Located near Page, Arizona, Antelope Canyon is a mesmerizing slot canyon carved by centuries of wind and water erosion. The canyon features narrow passageways with smooth, flowing curves and light beams that filter through the top, creating an ethereal atmosphere. 

Antelope Canyon has two main sections: Upper Antelope Canyon and Lower Antelope Canyon. Upper Antelope Canyon is the more popular and easier to traverse of the two, but Lower Antelope Canyon offers more adventure. 

There are also smaller, lesser-known sections of Antelope Canyon, such as Canyon X and Cardiac Canyon.

If you want to see the best of the Southwest in a single trip, you can visit Monument Valley, Grand Canyon, and Antelope Canyon (as well as Bryce and Zion National Parks) in a 3-day Southwest US tour.

View of Antelope Canyon
Walking through the narrow halls of Antelope Canyon is an otherworldly experience.

Ha Ho No Geh Canyon

A short detour from your route will lead you to the stunning Ha Ho No Geh Canyon. It's near Tuba City, one of the most significant Navajo towns in the area.

Ha Ho No Geh Canyon, which is actually on Hopi land, is a shallow canyon with bright white and red banded rocks. It also has striking hoodoos and spires. The canyon is 12 miles long but not much of it has roads, so it can be difficult to get a good view of the most beautiful parts.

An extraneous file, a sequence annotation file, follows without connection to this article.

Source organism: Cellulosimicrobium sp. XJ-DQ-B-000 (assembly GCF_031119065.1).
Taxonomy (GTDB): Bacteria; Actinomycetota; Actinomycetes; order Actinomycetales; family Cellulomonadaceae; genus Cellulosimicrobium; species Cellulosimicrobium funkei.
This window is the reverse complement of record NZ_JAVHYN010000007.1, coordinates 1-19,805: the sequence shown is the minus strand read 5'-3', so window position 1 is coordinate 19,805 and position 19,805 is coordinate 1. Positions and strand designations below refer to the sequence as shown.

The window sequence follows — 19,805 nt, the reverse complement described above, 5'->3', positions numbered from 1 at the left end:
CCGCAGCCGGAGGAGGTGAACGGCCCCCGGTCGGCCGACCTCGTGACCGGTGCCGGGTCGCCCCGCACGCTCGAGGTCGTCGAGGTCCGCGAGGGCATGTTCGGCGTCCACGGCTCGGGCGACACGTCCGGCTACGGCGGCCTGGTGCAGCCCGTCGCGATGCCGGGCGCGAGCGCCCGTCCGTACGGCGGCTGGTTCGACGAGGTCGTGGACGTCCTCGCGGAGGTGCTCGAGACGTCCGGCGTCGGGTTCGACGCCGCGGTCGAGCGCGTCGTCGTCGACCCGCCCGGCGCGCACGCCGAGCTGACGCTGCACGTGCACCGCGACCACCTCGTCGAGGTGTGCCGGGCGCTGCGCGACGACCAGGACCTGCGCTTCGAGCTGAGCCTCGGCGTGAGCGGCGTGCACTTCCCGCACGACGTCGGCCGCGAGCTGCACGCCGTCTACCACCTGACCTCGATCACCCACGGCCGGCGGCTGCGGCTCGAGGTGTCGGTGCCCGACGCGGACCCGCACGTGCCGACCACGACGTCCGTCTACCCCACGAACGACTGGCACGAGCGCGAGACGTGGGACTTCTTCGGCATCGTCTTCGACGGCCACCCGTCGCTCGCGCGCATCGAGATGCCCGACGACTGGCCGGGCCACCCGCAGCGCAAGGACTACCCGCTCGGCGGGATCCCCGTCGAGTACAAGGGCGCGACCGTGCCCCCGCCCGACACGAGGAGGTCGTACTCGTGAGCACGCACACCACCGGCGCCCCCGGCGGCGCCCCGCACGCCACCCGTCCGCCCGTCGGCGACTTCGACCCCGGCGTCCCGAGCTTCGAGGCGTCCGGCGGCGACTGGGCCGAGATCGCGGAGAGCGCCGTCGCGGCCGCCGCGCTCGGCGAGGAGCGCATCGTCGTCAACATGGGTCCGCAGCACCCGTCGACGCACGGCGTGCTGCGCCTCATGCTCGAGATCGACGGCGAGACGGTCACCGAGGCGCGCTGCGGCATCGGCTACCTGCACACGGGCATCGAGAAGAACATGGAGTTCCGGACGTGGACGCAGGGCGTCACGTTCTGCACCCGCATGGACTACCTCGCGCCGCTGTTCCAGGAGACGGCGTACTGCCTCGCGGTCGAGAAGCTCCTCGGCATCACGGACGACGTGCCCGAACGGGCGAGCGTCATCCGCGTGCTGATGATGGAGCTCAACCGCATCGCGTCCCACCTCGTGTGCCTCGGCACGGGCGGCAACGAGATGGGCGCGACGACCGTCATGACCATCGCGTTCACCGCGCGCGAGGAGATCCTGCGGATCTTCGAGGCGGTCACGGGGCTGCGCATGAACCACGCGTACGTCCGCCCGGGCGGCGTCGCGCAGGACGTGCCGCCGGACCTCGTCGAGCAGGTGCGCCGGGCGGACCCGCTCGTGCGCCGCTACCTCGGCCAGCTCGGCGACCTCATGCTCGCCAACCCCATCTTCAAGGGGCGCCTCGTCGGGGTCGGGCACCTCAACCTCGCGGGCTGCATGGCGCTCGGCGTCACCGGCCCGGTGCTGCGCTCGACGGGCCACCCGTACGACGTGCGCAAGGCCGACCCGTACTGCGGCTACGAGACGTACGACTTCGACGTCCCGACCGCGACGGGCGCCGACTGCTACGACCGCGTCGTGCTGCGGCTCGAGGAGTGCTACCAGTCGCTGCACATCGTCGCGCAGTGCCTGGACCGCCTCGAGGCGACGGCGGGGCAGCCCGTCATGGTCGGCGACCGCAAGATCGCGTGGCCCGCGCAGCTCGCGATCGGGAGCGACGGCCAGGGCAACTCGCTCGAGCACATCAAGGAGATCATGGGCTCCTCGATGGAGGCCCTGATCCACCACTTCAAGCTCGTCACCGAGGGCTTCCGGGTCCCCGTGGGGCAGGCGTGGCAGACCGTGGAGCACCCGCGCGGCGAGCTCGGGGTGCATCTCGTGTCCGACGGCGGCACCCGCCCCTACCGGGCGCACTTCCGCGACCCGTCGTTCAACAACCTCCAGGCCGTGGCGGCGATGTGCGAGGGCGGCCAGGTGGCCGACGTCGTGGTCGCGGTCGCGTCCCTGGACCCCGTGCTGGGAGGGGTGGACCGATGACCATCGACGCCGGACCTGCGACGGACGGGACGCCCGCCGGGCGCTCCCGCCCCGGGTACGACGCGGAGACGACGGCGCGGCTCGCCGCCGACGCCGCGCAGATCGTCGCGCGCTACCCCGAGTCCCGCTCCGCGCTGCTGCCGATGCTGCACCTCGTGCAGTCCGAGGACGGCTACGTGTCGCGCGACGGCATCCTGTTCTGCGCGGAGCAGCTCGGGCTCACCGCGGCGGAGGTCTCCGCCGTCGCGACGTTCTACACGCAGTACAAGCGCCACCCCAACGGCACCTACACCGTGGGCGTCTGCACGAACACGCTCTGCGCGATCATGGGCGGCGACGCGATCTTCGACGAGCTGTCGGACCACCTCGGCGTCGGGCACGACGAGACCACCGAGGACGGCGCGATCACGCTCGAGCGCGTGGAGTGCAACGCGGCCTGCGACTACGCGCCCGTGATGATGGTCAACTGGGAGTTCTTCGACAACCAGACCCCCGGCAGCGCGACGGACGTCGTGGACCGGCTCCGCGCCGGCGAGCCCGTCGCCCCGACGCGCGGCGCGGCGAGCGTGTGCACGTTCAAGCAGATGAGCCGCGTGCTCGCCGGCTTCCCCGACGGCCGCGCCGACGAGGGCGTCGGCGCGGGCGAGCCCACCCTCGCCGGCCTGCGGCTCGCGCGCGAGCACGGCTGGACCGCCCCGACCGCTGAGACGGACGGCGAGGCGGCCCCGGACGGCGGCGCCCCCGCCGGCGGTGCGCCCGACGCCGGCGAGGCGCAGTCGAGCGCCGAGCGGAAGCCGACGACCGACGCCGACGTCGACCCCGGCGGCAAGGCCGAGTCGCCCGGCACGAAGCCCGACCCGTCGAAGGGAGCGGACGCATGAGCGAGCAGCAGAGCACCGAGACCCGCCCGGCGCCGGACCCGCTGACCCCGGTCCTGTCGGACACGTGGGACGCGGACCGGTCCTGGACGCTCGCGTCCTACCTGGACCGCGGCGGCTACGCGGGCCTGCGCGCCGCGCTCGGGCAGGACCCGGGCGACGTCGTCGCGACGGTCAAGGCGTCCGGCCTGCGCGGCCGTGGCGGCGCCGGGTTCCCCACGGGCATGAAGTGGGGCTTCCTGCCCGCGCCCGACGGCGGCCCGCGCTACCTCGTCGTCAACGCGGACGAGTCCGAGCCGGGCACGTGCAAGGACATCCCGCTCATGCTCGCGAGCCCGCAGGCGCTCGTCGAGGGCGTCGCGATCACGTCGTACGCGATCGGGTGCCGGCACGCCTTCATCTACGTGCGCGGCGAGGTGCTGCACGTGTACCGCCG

Coal Mine Canyon

Very close to Ha Ho No Geh Canyon, you'll find Coal Mine Canyon. It's the more popular of the two but is still a hidden treasure. It's split between Navajo and Hopi land. 

Although not nearly as vast or well-known as the Grand Canyon, some would say Coal Mine Canyon rivals the Grand Canyon's beauty. The peace and quiet of this remote location will leave you feeling connected to nature and its incredible forces.

The canyon's vibrant red, white, and orange hues are stretched across valleys, mesas, and buttes. They contrast against the deep blue sky, making it a photographer's paradise. 

Note that, to access the rim of the canyon on Navajo land (where you can take the best pictures), you'll need a permit from the nearby Cameron Visitor Center.

View of Coal Mine Canyon
Coal Mine Canyon (pictured) and Ha Ho No Geh Canyon have distinctly banded red and white rocks.

Navajo Moenave Dinosaur Tracks

Before you reach the Grand Canyon, don't forget to make a pit stop at Navajo Moenave Dinosaur Tracks. If you're a fan of prehistoric creatures, this is a spot you shouldn't miss.

Hidden within the sandstone cliffs, you'll find well-preserved dinosaur tracks dating back millions of years. These tracks offer a fascinating glimpse into the world of dinosaurs that once roamed this very land. Follow the designated trails to observe the tracks closely, but remember to leave them undisturbed for others to enjoy.


You can beeline from Monument Valley to the Grand Canyon, or you can slow down and experience all the amazing sights to be seen between them. 

From impressive stone spires to vast canyons and even dinosaur tracks, it's crazy how many remarkable experiences await on the journey between Monument Valley and the Grand Canyon. 

As you probably noticed, much of the area is on Native American land. So, as you hit the road on this trip, make sure to respect the natural and cultural heritage of the places you visit. Keep the environment clean, follow any guidelines or restrictions, and be mindful of the local communities and their traditions. And, of course, have fun!


Sunny Samaroo